• overview and summarise the existing literature regarding issues faced by people moving to a new location
  • discuss relocation issues with various parties involved in the relocation process (various sides of the story) and summarise findings
  • through a descriptive based questionnaire, obtain and analyse data from newcomers to Melbourne
  • make recommendations to employers via a prescriptive checklist

The ramifications of this research can be applied across industries, because the questions are of a generic nature and respondents, through anonymity, will not compromise their business’s private activities.

2. Methodology and Tasks to complete

To prepare the questionnaire, research had to be started. So far, Sue Ellson has:

  • completed a brief literature review of texts relating to research, relocation and psychology
  • viewed various articles produced by relocation firms on the internet
  • conducted various telephone and personal interviews with newcomers, relocation consultants, human resource professionals, employers, community representatives, social workers, etc. to find out issues to focus upon and effective ways of sourcing respondents.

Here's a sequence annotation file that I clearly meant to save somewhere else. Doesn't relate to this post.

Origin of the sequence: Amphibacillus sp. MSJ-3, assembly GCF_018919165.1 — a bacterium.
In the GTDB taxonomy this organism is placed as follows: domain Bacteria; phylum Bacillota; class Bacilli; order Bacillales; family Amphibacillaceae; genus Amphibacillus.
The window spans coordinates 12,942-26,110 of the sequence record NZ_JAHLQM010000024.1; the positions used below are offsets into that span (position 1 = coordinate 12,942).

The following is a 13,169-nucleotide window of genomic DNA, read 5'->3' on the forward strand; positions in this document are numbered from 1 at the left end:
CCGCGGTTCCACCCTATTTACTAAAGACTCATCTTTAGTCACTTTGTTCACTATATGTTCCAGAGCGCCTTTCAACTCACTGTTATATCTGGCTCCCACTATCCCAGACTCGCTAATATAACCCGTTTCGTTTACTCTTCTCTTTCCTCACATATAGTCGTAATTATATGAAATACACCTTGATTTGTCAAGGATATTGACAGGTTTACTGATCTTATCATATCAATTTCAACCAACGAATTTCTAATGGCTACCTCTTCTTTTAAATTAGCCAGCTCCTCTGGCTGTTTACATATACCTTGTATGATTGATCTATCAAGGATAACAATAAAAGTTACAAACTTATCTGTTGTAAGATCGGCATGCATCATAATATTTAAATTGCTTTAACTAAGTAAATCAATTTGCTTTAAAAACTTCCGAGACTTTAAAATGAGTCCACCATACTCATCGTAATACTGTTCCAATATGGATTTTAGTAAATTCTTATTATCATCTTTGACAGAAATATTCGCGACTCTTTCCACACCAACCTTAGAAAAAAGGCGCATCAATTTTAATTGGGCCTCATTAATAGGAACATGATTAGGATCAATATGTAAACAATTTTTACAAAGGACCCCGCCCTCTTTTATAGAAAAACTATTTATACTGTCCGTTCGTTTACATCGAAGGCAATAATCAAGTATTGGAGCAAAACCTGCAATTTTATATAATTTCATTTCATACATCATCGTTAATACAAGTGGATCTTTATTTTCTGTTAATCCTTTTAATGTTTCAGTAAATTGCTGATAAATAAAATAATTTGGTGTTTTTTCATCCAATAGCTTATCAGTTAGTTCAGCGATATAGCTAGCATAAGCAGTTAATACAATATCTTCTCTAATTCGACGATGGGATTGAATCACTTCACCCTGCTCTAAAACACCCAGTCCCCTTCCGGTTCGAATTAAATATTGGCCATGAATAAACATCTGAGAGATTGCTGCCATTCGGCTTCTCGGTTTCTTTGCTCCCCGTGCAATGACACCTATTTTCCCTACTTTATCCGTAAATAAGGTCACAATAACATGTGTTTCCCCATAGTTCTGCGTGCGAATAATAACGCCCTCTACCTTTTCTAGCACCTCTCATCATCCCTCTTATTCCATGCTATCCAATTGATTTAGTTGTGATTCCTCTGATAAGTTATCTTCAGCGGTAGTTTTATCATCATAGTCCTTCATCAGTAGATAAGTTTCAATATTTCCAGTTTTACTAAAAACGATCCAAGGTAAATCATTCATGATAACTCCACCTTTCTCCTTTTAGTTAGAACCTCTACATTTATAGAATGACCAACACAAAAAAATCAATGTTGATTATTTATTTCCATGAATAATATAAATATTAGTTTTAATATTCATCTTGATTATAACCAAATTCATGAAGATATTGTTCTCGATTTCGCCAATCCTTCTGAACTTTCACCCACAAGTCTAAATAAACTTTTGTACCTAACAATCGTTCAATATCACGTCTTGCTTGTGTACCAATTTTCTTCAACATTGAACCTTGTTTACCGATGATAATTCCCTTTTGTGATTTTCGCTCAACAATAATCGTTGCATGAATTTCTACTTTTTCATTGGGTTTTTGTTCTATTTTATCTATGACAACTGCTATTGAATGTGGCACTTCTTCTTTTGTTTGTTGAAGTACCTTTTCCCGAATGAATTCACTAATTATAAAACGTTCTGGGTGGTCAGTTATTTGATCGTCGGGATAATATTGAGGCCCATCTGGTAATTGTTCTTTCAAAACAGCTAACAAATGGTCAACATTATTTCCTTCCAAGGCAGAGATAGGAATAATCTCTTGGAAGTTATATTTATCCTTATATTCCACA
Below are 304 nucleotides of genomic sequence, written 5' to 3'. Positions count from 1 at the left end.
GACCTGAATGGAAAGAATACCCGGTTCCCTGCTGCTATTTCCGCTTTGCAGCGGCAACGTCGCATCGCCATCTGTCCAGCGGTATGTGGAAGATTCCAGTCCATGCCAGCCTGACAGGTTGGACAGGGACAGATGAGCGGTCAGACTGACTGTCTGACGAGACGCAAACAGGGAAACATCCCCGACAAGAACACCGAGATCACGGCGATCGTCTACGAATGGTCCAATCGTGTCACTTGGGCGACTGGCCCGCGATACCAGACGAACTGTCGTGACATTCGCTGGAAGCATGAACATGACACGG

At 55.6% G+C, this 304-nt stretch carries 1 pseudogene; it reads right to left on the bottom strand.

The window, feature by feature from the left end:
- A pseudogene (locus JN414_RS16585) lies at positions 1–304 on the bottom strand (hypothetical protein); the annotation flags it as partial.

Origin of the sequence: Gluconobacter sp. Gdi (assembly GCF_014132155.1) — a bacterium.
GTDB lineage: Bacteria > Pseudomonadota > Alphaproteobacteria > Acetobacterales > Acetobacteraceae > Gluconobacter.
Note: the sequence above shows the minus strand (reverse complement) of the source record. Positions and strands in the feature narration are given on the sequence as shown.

The questionnaire has been designed to classify newcomers as single or partnered and with or without dependants. Further identifying questions will enable a more detailed analysis of the responses (like people from intrastate, interstate and overseas backgrounds).

Due to the limitations of the scope of this assignment, the student will be seeking a minimum of 10 responses from three of the four segments (not single with dependants due to possible small sample size) for a total of 30 completed questionnaires. The respondent population:

  • will be from a variety of multinational business organisations of more than 500 employees (organisations most likely to benefit from the research findings)
  • must have moved to Melbourne within the last three years and have been here for at least six months (to be able to answer all questions from recent experience)
  • must have moved as a result of their work (not their partner’s because the prescriptive checklist is for the employer’s use)

A random selection of organisations will be approached through Sue Ellson’s extensive network of contacts, cold calling and via phone interviews with relocation consultants who can recommend potential respondees (to ensure overall generalisability). To obtain 10 responses in each category, more than 30 responses may be required. No more than five questionnaires will be distributed to each organisation.

There are 27 questions in the survey – seven more than recommended for this project. Some of the questions are for the same topic, just before and after the relocation. The variety of questions will assist the development of the prescriptive checklist. Any bias in the completed questionnaires will be highlighted in the final research project report.